House of Lords calls for new Digital Authority to regulate tech giants

New authority would oversee regulation to “facilitate the urgent change that is needed”

The House of Lords has called for the establishment of a new Digital Authority to oversee regulation of tech companies.

The report, titled Regulating in a Digital world, released over the weekend. In it, the House of Lords Communications Committee recommended such an authority to "facilitate the urgent change that is needed" holding digital service providers accountable.

Speaking with the BBC, the Lords Communication Committee chairman Lord Gilbert of Panteg said he would like to see a new authority with the ability to issue fines to companies that broke the rules, equal to a percentage of their global turnover.

The report primarily relates to the "inadequate" response of tech firms like Google and Facebook regarding privacy, data breaches, and anti-social content.

However, several recommendations would directly impact game companies.

It was suggested that digital service providers -- including game operators -- should keep a record of playtime which should be easily accessible by the user, and there should be regular prompts discouraging excessive play.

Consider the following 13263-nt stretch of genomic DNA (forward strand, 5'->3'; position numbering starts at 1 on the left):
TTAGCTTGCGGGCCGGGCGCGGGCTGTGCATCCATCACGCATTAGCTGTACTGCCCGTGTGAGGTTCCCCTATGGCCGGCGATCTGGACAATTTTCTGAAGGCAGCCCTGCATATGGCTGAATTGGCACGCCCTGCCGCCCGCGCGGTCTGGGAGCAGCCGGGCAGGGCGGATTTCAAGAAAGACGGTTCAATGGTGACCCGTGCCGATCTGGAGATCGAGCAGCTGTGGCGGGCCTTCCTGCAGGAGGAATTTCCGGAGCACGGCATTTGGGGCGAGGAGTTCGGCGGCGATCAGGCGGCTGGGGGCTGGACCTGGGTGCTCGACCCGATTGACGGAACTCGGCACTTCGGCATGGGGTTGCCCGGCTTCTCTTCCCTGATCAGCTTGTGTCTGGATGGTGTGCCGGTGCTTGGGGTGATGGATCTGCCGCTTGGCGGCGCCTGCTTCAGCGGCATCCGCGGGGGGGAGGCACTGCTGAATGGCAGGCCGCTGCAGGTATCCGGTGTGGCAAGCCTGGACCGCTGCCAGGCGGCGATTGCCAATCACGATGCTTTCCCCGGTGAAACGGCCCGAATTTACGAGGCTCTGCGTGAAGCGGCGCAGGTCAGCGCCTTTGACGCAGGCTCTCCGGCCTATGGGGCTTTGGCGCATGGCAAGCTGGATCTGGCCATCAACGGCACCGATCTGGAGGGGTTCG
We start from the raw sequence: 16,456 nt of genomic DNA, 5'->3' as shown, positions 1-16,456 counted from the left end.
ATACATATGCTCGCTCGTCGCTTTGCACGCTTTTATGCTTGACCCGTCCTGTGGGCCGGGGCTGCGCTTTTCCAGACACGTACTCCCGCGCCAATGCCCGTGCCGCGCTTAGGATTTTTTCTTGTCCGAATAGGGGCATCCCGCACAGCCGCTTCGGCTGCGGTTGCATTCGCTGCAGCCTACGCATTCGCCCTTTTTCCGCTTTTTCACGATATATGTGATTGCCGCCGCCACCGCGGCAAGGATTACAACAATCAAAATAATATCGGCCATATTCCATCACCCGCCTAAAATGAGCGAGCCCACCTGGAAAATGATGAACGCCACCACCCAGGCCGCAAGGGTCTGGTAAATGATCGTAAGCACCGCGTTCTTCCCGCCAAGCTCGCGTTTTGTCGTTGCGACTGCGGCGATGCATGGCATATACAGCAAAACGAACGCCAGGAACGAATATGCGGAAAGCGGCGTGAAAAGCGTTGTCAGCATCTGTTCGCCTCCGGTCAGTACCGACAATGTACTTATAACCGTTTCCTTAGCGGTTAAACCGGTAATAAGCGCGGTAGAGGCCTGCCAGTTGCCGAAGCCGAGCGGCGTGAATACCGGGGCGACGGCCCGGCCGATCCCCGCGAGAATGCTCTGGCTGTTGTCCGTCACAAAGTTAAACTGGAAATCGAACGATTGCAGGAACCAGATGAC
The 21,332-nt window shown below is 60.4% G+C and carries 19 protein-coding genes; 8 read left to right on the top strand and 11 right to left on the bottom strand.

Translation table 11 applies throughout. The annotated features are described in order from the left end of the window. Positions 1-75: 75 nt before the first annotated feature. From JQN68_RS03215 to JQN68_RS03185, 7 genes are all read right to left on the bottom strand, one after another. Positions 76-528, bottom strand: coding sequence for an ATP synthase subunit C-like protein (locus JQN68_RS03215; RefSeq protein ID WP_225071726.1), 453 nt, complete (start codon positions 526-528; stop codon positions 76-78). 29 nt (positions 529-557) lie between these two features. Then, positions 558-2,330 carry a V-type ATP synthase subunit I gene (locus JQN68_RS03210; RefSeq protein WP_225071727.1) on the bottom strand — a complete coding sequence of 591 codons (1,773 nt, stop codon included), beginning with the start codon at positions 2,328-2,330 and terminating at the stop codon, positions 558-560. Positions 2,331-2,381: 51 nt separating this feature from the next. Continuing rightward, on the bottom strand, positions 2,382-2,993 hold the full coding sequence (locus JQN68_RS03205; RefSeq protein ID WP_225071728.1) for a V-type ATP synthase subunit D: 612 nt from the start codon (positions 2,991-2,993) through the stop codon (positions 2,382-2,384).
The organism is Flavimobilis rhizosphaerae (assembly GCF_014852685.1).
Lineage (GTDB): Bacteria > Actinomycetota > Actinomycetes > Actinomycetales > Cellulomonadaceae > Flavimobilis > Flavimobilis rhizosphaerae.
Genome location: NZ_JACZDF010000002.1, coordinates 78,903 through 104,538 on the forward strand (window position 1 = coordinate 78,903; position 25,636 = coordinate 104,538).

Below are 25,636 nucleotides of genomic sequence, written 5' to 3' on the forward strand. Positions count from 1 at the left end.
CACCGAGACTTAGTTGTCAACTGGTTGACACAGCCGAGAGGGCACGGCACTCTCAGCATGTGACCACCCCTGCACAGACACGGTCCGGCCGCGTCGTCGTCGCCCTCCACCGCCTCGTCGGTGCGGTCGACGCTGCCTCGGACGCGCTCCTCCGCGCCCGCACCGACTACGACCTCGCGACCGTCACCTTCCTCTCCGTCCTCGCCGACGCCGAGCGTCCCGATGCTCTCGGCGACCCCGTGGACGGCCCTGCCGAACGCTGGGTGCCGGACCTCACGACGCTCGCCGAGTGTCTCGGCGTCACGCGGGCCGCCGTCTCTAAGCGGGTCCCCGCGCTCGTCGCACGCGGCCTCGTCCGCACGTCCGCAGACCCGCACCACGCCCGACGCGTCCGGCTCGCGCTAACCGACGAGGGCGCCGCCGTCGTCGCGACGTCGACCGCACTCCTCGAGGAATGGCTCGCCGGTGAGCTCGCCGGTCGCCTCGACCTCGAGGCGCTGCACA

"An industry standard on reasonable use should be developed to inform an understanding of what constitutes prolonged use," reads the report. "This standard should guide design so that services mitigate the risk of encouraging compulsive behaviour."

The report also includes ten guiding principles that "shape and frame all regulation of the internet."

These were: parity with offline services; holding individuals and organisation to account; transparency of businesses and organisations; an internet which remains open to innovation and competition; privacy to protect individuals; ethical design of services; protection of vulnerable users; respect for human rights to safeguard freedom of expression; education and awareness; and democratic accountability.

"Tech companies have a special responsibility, yet they have not done enough to reduce online harm," said Lord Gilbert. "Harmful, anti-social content -- available freely on many platforms -- is now greater than ever before."

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